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Breakin' All the Rules

Breakin' All the Rules

Directed by Daniel Taplitz. Starring Jamie Foxx, Morris Chestnut, Gabrielle Union, Jennifer Esposito, Bianca Lawson, Peter MacNicol. (2004, PG-13, 90 min.)

REVIEWED By Marc Savlov, Fri., May 14, 2004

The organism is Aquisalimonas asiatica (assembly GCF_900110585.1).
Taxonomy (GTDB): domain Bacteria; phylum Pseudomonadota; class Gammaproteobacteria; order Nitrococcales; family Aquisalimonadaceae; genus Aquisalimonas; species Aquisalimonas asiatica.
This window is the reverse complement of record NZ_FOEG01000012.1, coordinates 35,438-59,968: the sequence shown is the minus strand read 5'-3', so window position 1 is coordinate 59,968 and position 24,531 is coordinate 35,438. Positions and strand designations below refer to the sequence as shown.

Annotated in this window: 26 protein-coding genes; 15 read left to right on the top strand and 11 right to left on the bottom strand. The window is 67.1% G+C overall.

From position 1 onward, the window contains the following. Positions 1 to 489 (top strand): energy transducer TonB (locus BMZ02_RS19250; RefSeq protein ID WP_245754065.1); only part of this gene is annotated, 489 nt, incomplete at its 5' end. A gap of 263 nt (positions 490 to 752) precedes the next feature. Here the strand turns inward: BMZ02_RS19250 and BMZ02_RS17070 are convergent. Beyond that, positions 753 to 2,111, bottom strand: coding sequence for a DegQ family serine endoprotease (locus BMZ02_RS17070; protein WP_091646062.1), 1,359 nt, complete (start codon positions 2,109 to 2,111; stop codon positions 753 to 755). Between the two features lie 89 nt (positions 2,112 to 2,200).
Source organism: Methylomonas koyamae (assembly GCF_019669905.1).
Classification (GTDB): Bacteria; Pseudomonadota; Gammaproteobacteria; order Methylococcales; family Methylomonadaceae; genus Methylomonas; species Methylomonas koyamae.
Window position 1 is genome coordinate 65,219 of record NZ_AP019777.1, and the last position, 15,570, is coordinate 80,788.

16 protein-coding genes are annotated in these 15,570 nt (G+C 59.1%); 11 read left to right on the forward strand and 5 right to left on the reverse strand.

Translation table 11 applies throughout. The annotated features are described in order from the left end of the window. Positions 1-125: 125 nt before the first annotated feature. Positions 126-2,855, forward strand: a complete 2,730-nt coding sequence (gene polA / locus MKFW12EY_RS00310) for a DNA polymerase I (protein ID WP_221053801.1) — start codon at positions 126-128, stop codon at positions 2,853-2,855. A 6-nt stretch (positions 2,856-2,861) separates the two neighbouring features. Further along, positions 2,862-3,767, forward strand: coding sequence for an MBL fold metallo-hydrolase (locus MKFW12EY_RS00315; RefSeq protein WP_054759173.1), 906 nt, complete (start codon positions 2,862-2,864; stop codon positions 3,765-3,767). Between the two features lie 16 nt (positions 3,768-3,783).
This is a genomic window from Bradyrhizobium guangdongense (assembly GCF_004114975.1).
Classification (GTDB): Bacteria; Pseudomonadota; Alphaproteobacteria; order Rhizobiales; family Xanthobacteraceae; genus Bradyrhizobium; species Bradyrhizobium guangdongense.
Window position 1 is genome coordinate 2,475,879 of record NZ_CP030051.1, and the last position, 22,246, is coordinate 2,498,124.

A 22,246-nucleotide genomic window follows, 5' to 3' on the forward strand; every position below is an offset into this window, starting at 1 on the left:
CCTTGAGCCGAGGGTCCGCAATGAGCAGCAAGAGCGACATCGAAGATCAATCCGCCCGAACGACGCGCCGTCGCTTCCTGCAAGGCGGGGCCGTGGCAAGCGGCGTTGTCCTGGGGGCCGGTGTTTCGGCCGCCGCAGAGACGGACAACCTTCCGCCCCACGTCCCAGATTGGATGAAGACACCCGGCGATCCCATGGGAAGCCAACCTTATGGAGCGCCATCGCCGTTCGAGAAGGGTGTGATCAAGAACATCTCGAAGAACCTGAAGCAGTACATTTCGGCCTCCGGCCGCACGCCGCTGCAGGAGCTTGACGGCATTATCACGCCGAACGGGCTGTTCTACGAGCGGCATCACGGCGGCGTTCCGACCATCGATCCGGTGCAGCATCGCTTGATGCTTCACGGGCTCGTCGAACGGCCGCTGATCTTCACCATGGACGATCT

Despite the unfortunate title, which makes the film sound like some new Clint Eastwood/orangutan buddy picture, this sugar-coated fluffbomb of an urban romantic comedy has more in common with French bedroom farces and screwball comedies of the Thirties than it does with any simian tomfoolery. And – again, despite the title – precious few rules are broken, cinematically speaking, during the film’s quick, painless 90 minutes. Foxx plays Quincy, a book editor who, as the film opens, has gathered his friends and co-workers together to announce his impending nuptials to sex-kitten-cum-girlfriend Helen (Lawson). As so often happens in these situations (and you’d think by now Hollywood males would have the foresight to do away with these potentially emasculating gatherings altogether), Helen announces she has no intention of marrying Quincy and instead is flying off to Paris with his best man. It may be rough on the de-bridegroomed, but it’s a tried (and tried, and tried) and true scenarist’s setup that’s been around the block more times than the proverbial harridan. In short order, Quincy goes on a weeklong self-pity bender that results in the penning of a how-to manual on the fine art of dumping them before they dump you (in a novel twist, this cynical tome is aimed at both men and women, which theoretically makes the whole idea a tad less misogynistic). The book is published by Quincy’s boss Philip (MacNicol, late of Ally McBeal) to wild success, and the author becomes the toast of preemptive Cupid-slayers everywhere. In the meantime, his vain, player cousin Evan (Chestnut) initiates a breakup with his girlfriend, Nicky (Union, whose luminous face has more lusty charm emanating from a single sexy smile than the entire rest of the cast combined), and, regretting it the morning after, sends Quincy to patch things up. It should come as no surprise to anyone who can successfully spell the word "romance" that Quincy and Nicky end up falling for each other, each acting under their own minor duplicities for various reasons that don’t make all that much sense plot-wise, but serve their purpose here well enough. For better or for worse, this isn’t so much an urban (i.e., African-American) comedy as it is just a by-the-numbers game of romantic Twister; any race or societal subgroup whatsoever could have been inserted into the proceedings with only minor revisions to the script as is (by Taplitz), from big, fat Greco-Americans to, presumably, CHUDs (which, come to think of it, might have been just that much more fun). Nonetheless, Foxx, Chestnut, and the rest manage to make the most of what in better hands might have been a far more stinging indictment of post-breakup male rage (yes, Mr. Lee, I’m speaking of you). As it is, Breakin’ All the Rules breaks absolutely nothing, and even manages a few genuine laughs along the way. It’s nobody’s idea of a classic comedy, but it’s a pleasant enough way to spend 90 minutes, ogling the lustrous Ms. Union and Mr. Foxx’s equally and endlessly fascinating volcanic coif.
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